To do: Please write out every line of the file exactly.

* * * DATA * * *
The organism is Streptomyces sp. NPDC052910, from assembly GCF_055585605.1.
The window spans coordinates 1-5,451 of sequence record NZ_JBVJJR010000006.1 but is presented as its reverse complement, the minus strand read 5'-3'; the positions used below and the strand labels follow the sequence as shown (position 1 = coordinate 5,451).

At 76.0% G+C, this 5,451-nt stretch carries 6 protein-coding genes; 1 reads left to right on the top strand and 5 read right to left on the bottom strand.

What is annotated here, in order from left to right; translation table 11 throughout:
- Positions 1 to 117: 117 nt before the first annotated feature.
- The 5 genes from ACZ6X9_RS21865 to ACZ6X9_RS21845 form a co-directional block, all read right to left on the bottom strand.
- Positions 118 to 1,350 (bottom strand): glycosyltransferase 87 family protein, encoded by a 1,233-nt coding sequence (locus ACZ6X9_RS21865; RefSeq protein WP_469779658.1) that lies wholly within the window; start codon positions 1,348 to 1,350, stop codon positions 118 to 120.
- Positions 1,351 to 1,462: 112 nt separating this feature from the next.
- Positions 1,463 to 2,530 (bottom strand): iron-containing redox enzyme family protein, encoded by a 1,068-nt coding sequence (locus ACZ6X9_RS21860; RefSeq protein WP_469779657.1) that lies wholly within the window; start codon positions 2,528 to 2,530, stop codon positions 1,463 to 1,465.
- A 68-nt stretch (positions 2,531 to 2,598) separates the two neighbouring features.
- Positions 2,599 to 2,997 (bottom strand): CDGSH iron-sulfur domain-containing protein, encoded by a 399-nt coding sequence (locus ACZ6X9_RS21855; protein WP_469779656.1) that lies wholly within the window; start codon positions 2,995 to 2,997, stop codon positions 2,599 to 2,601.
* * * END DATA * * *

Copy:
The organism is Streptomyces sp. NPDC052910, from assembly GCF_055585605.1.
The window spans coordinates 1-5,451 of sequence record NZ_JBVJJR010000006.1 but is presented as its reverse complement, the minus strand read 5'-3'; the positions used below and the strand labels follow the sequence as shown (position 1 = coordinate 5,451).

At 76.0% G+C, this 5,451-nt stretch carries 6 protein-coding genes; 1 reads left to right on the top strand and 5 read right to left on the bottom strand.

What is annotated here, in order from left to right; translation table 11 throughout:
- Positions 1 to 117: 117 nt before the first annotated feature.
- The 5 genes from ACZ6X9_RS21865 to ACZ6X9_RS21845 form a co-directional block, all read right to left on the bottom strand.
- Positions 118 to 1,350 (bottom strand): glycosyltransferase 87 family protein, encoded by a 1,233-nt coding sequence (locus ACZ6X9_RS21865; RefSeq protein WP_469779658.1) that lies wholly within the window; start codon positions 1,348 to 1,350, stop codon positions 118 to 120.
- Positions 1,351 to 1,462: 112 nt separating this feature from the next.
- Positions 1,463 to 2,530 (bottom strand): iron-containing redox enzyme family protein, encoded by a 1,068-nt coding sequence (locus ACZ6X9_RS21860; RefSeq protein WP_469779657.1) that lies wholly within the window; start codon positions 2,528 to 2,530, stop codon positions 1,463 to 1,465.
- A 68-nt stretch (positions 2,531 to 2,598) separates the two neighbouring features.
- Positions 2,599 to 2,997 (bottom strand): CDGSH iron-sulfur domain-containing protein, encoded by a 399-nt coding sequence (locus ACZ6X9_RS21855; protein WP_469779656.1) that lies wholly within the window; start codon positions 2,995 to 2,997, stop codon positions 2,599 to 2,601.